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Senate’s passage of America Invents Act streamlines process to benefit inventors, entrepreneurs

(Washington, D.C.) – U.S. Senator Jeanne Shaheen (D-N.H.) today hailed the passage of a critical patent reform bill that will support economic growth by simplifying the nation’s patent review system and increasing the competitiveness of American inventors overseas.

The Senate passed the America Invents Act (S.23) in a vote of 95-5.  The legislation marks the first meaningful reform of the U.S. patent system in nearly 60 years and, since it is self-funding, will not add a dime to the nation’s deficit.

“Innovation is at the heart of American job creation and our future economic success in a global economy,” said Shaheen.  “By making it easier for U.S. inventors, businesses and universities to secure patents and protect their ideas, this bill represents a significant step forward for our entire economy.”

According to the U.S. Department of Commerce, technological innovation has been linked to three-quarters of the nation’s post-WWII economic expansion.  Yet the U.S. patent system is currently failing to further promote this growth.  More than 700,000 patent applications are presently awaiting review by the U.S. Patent and Trademark Office, a backlog created by a lack of resources and procedural inefficiencies.  In New Hampshire alone, the number of patents pending approval is nearly triple the number granted in 2009.  By reducing inefficiencies, the America Invents Act will boost innovation, ensuring the United States will be able to compete with growing economies like China.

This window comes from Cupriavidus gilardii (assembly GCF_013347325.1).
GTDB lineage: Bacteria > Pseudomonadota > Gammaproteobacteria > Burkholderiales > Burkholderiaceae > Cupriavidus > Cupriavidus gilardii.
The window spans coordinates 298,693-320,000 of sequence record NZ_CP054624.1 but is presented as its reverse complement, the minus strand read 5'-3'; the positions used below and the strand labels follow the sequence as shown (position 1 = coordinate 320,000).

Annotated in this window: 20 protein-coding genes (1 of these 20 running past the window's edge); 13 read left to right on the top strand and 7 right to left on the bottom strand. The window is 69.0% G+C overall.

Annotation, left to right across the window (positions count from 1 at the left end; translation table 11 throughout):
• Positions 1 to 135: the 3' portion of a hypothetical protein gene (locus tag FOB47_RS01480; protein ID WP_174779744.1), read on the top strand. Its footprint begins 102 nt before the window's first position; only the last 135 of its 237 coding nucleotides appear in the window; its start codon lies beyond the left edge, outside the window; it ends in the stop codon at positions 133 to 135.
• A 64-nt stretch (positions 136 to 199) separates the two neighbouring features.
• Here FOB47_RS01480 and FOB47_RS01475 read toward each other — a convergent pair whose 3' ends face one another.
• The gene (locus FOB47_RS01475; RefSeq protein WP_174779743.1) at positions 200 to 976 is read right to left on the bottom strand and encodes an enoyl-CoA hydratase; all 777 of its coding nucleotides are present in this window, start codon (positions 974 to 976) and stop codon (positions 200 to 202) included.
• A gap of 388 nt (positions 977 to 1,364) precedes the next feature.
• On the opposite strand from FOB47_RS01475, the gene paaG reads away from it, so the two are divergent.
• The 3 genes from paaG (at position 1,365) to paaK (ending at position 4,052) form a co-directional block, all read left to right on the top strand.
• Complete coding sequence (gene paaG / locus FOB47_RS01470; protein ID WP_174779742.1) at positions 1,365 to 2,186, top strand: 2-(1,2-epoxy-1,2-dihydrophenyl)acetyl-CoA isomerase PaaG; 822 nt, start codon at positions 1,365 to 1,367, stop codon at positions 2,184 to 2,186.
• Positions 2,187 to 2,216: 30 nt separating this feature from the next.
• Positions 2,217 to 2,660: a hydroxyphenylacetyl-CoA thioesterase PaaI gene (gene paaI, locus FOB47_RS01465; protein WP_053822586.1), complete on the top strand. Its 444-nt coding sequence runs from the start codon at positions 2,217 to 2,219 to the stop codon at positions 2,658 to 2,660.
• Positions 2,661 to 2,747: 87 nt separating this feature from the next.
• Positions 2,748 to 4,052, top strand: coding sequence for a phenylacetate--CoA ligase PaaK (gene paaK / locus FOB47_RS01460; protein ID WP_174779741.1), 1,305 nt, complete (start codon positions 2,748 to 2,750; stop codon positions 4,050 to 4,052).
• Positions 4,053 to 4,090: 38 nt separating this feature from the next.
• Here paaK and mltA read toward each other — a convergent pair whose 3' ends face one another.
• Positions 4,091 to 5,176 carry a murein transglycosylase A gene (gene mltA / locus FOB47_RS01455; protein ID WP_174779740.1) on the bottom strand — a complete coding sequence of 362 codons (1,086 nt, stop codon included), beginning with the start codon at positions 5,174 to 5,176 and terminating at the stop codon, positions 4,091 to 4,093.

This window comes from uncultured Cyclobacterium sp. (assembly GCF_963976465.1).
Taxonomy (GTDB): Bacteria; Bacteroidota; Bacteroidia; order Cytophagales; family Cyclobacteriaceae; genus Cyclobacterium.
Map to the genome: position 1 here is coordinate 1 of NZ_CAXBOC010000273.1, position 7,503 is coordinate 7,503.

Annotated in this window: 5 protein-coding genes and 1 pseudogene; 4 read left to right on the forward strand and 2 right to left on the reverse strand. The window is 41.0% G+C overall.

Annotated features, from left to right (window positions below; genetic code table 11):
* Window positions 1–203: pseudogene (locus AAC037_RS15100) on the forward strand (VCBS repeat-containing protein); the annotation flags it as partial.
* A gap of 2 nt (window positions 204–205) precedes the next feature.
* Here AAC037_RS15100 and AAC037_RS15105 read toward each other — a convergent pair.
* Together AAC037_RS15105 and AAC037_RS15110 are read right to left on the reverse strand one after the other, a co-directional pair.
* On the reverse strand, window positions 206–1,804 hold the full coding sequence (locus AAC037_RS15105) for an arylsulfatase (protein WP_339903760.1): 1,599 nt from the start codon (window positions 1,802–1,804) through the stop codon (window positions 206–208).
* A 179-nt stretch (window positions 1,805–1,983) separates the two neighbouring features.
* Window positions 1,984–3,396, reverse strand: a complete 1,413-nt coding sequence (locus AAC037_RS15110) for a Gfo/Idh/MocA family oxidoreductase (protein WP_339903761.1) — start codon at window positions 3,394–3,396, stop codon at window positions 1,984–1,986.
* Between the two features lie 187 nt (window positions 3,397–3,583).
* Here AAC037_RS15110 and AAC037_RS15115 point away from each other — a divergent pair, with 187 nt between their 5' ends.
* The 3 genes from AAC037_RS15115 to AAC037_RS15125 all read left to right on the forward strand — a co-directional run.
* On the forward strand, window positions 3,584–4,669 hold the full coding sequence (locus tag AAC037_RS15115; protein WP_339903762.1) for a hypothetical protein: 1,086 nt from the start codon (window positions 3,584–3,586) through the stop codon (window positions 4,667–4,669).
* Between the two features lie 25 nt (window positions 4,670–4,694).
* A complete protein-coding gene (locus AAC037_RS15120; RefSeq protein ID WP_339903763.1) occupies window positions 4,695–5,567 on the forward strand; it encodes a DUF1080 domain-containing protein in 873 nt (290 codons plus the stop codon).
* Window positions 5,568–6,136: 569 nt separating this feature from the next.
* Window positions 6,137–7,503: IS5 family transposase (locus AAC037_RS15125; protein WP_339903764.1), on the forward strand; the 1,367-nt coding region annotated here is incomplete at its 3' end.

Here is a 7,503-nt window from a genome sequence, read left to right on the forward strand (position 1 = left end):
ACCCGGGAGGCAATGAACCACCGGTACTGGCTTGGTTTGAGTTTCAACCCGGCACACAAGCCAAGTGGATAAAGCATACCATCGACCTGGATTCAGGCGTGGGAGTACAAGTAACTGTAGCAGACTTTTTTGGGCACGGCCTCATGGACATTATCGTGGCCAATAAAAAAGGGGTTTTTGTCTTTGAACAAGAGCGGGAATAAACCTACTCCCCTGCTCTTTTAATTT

Under the legislation, the United States will transition to a “first-inventor-to-file” system, harmonizing America’s system with almost every other patent system in the worldThis new system will eliminate the need for complex and costly litigation proceedings currently used to settle first inventor disputes, which were an expensive deterrent for all but the most well-financed, commercially viable inventions. 

In addition, the bill takes a number of other steps to benefit taxpayers, improve patent quality, and make it easier for individuals and small businesses to protect their inventions. 

  • The America Invents Act will benefit taxpayers by prohibiting patents on tax strategies, which often lead to additional fees on taxpayers who are simply complying with tax laws.
  • By allowing the scientific community to weigh in on patent applications, much like amicus briefs to a court, patent examiners will have better information and valuable additional research which will enable them to grant higher quality patents. 
  • By establishing a new review system for patent challenges conducted by Administrative Patent Judges, the America Invents Act creates a more meaningful alternative to litigation that helps curb harassment of patent owners.

The America Invents Act now heads to the House of Representatives for consideration.